Whether one talks about the floods that ravaged North India, or the typhoon Lekima in China, or the Australian wild bushfires, the fires that rocked California recently or even the Hurricane Dorian in the United States- the world has, time and again, got reminders about the peril danger of messing with the nature. Or, in other words, as one might put it- about the failure of not understanding the gravity of the situation that is Climate Change.
But while many will see the economic cost of having not adapted to climate change, which for instance in the case of the above runs into tens of billions of dollars, there’s a human side to it. The failure of cities, as noted by a prominent not for profit CDP in its latest report, will see millions facing the direct risk of climate change, the great nadir of our times.
So what is the main concern that our world’s cities face at this time with climate change staring them directly in the eye?
The fact is that the failure to adapt and make provisions for change, especially where it comes to mega urban areas is what exposes the cities of the world to the ‘would-be’ threats that lay at some distance but are sure to strike. At least, that’s the sense that one gathers upon reading the CDP report.
It duly highlighted the fact that at the moment, much of the world has come to inhabit the urban areas of a country. And it is these fast-expanding urban areas that house nearly half of the world’s population. Yet, truth certainly is that hundreds of cities have absolutely no climate adaptation plans, despite having evidenced in first hand, devastations like floods, wildfires, typhoons et cetera.
As the planet continues to get warm, day after day, the worst fears remain for the marginalised and the deprived who do not have the luxury of being safely guarded in the four confines of a home.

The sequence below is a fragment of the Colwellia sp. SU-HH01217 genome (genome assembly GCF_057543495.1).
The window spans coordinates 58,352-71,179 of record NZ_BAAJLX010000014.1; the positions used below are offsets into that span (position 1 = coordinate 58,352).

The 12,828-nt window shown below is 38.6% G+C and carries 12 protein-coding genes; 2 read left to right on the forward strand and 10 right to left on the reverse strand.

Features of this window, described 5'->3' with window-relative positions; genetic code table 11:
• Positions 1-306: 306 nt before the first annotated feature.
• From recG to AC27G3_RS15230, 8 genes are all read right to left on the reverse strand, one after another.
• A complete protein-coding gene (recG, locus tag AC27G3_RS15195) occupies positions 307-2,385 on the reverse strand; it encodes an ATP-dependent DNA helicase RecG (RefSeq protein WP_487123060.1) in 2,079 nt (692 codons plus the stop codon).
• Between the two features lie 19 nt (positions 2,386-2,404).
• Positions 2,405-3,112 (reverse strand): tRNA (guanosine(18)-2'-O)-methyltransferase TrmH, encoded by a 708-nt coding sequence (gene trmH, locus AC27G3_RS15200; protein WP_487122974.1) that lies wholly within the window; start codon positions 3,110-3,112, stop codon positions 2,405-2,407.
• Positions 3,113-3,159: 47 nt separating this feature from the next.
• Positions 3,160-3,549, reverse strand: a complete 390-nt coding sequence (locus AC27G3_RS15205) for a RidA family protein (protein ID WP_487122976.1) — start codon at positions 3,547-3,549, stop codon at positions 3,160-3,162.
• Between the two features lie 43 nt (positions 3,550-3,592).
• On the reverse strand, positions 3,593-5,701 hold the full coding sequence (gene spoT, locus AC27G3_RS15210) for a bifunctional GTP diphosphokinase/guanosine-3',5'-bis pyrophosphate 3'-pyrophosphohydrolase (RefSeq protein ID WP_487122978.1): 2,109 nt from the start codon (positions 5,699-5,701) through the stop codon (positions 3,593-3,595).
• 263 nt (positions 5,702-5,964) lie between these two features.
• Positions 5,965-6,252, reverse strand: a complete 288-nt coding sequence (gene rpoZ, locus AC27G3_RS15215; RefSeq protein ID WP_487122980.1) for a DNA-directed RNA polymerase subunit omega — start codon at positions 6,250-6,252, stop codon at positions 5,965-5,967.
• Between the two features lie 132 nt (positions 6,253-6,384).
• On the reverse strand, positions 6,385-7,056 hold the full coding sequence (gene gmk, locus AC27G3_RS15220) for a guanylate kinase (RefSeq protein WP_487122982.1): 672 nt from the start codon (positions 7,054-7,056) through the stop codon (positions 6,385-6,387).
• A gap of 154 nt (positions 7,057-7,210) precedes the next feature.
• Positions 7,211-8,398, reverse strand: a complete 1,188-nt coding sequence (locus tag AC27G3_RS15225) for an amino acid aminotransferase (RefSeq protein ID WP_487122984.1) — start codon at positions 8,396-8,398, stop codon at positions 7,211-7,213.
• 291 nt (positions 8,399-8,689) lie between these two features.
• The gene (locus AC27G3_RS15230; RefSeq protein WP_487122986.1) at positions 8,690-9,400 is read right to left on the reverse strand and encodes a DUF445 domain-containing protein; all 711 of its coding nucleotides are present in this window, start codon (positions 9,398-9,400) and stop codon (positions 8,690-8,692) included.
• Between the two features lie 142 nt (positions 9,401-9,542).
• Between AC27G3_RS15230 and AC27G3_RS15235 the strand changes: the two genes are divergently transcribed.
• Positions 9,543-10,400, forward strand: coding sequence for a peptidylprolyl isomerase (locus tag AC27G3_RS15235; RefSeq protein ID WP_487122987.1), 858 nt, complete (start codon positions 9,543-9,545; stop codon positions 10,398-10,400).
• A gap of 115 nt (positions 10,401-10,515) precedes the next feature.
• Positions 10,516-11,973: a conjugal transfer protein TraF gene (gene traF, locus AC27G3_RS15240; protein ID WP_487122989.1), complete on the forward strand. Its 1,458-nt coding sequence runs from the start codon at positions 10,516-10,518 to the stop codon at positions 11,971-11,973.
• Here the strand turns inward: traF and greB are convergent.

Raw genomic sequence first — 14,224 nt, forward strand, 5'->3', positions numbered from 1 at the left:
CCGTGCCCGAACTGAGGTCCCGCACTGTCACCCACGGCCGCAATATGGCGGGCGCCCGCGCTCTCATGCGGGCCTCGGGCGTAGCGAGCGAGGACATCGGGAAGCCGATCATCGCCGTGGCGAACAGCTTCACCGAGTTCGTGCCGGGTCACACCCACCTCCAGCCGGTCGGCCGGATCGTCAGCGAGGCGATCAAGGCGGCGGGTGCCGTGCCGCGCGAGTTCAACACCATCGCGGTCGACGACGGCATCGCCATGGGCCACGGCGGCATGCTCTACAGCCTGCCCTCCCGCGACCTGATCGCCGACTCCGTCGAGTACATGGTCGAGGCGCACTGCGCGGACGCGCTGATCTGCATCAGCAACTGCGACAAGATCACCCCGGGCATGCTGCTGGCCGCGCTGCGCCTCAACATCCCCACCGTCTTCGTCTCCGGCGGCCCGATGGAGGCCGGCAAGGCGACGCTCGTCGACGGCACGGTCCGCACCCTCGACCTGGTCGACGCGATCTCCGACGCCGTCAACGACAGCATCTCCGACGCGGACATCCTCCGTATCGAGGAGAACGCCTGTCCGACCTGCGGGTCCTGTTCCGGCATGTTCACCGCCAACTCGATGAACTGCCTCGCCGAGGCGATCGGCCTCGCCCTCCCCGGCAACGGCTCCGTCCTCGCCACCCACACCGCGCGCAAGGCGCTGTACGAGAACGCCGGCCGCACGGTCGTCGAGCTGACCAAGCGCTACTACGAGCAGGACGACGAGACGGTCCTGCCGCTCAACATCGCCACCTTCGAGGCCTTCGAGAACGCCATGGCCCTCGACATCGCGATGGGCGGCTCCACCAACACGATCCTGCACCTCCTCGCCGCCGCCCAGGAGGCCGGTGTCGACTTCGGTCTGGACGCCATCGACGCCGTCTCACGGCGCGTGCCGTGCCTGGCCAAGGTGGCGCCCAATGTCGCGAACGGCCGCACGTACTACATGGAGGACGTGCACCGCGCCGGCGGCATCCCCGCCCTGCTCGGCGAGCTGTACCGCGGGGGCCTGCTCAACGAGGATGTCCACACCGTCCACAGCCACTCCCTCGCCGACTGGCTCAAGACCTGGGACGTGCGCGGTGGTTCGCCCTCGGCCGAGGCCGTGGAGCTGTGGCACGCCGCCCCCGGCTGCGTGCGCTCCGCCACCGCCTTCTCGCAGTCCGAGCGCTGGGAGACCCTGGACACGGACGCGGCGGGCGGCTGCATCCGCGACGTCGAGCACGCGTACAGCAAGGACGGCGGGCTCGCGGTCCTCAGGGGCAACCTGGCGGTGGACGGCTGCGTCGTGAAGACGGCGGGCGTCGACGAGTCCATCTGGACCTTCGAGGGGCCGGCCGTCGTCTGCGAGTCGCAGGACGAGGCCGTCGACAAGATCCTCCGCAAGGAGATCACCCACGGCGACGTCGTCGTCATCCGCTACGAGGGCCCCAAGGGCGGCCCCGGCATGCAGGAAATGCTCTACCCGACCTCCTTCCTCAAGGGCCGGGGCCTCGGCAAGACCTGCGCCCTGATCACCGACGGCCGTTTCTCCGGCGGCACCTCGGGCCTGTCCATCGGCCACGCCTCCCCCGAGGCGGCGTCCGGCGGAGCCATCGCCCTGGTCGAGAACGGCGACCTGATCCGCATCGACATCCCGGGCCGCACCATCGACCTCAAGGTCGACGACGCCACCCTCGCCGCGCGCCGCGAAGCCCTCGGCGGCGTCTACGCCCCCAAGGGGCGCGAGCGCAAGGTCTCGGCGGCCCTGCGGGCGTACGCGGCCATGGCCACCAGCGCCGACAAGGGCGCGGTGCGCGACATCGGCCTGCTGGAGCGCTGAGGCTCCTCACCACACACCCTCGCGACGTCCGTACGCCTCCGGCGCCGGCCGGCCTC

The CDP report was encapsulated by the revered NDTV that happened to share the following in its understanding of the not-for-profit’s finding:
CDP, a global non-profit that collects data disclosed by companies, cities, states and regions on environmental impact, analysed over 800 global cities and found that 43 percent do not yet have a plan to adapt to the challenges of climate change.
With more and more people drawn to live in urban areas, CDP estimated that by 2030 around 400 million people will be living in poorly prepared cities.
“The urgent need to act and have adaptation measures in place to keep the citizens safe, is increasing together with (the growing urban population),” said Mirjam Wolfrum, CDP’s Policy Director for Europe.
That being said, there are more troubles that are being thrown at mankind by ecological imbalances. For example, take the case of water scarcity. At all these times where the world’s most urbanised zones are already facing the ire of a planet warming by endless industrial activity, there’s the impending water crisis that’s yet to strike with maximum impact.
Moreover, the very fact that not less than 93 per cent of the world’s cities are facing what the report described as ‘significant threats’ in lines with climate change compels one to imagine a future that’s not looking so bright. Today, our world’s cities are solely responsible for 70 percent of the global emissions.
Can one get some respite with putting into increased usage solutions like renewable energy?